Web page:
• To avoid water spots, dry your pan immediately after washing with a microfiber cloth.

    • If you stack your pans in a drawer or cupboard, place a dish towel, trivet, or cloth napkin between each pan to prevent scratches.

    For more ways to keep your pans shiny and at optimal performance for years to come, check out our complete guide to maintaining Stainless Clad Cookware.

    How Does Stainless Steel Compare to Other Cookware?

    frying pans non stick and stainless

    If you already have a variety of other pans, you may wonder what sets stainless steel apart from the others in your kitchen and if it's worth adding to your collection. Here’s how it stacks up, and why we think it’s a must-have.


    From an aesthetic standpoint, it can be hard to discern between Stainless Steel and aluminum pans. Both are shiny, silver, metallic pans without a coating—but that’s about where their similarities end. While aluminum is a great heat conductor, pure aluminum pans are cheap to purchase and even cheaper to produce, which results in pans that wear out quickly and need to be replaced often.

    Meanwhile, 18/10 stainless steel is extremely durable and can last for years when properly maintained. We highly recommend Stainless Steel over aluminum—it may be more costly upfront, but you won’t have to replace your pan after 2 years. For more information on why we recommend one over the other, check out our guide to Aluminum vs. Stainless Steel Cookware.

    Carbon Steel

    Since carbon steel pans are described as a combination of the best parts of cast iron and stainless steel, it’s worth wondering if these are both necessary to own. Especially considering the similarities don't stop there—carbon steel and stainless steel are both oven safe, boast incredible heat retention, are induction-compatible, and can handle anything from slow sautés to high-heat sears.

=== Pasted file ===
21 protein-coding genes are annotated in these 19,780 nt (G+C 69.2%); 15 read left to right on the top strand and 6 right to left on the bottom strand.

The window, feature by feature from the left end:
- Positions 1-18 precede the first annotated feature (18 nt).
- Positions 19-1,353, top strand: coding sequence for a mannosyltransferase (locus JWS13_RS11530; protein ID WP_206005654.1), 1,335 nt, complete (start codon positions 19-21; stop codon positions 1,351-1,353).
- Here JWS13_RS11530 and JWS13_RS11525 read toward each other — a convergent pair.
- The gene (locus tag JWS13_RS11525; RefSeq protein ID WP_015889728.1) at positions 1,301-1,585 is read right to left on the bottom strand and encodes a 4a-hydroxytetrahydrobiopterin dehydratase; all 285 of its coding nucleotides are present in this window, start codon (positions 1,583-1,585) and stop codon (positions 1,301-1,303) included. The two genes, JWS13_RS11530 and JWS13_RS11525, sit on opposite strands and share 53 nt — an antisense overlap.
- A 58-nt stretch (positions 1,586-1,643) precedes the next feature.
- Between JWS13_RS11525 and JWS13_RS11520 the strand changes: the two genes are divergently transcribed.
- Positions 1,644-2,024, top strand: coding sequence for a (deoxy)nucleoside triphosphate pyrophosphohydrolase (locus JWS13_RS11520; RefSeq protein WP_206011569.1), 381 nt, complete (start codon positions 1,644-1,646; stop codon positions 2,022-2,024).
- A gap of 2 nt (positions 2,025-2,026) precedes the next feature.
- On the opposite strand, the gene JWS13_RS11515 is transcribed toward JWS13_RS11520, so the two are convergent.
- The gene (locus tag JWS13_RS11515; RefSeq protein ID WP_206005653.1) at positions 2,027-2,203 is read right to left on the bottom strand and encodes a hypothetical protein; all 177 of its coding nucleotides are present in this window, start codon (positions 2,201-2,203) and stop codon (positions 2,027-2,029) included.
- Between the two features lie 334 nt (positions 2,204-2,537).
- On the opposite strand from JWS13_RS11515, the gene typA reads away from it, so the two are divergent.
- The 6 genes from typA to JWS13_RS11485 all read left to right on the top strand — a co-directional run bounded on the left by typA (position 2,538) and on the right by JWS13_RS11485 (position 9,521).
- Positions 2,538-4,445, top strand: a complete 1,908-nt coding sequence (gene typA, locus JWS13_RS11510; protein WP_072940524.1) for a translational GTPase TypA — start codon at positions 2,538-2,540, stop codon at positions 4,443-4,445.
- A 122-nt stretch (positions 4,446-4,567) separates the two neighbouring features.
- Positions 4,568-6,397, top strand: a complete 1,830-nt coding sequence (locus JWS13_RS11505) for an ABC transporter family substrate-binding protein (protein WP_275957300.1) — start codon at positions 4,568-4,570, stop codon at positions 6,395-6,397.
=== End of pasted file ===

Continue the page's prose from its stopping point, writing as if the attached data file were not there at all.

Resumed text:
These pans have similar advantages, but that doesn’t mean they can replace one another. We recommend using both these pans as building blocks of your cookware collection, and thinking of them like complements instead of competitors. You can find out more about how these two compare in our guide to carbon steel vs. stainless steel cookware.

    Non Stick

    Of the materials that stainless steel is compared to, non stick is the one with the least similarities. Non stick has a durable no-stick coating to provide its signature slick surface, while stainless steel has no coating and its cooking surface is the metal itself.

    Non stick should be used for more delicate foods, like scrambled eggs or fish, while stainless can handle just about anything else.

    You shouldn’t feel like you have to choose between these pans—they serve vastly different purposes in the kitchen. We cover more of them in our guide to non stick vs. stainless steel cookware.

    How Much Is a  Stainless Steel Frying Pan?

    stainless steel on electric stove

    Depending on the construction materials and quality, a stainless steel pan can range anywhere from $50 to upwards of $200 or more. Since these pans last for years with proper maintenance, think of them as an investment piece that will serve you well for many, many meals to come.

    Ready to Shop?

    Now that you’re equipped with everything you need to know about buying a stainless steel pan, all that’s left to do is actually purchase one.

    Our Stainless Clad Pans are what landed us in some of the world’s best kitchens, and once you join the over 16,000 home cooks who have added it to their cookware collection, you’re sure to see why.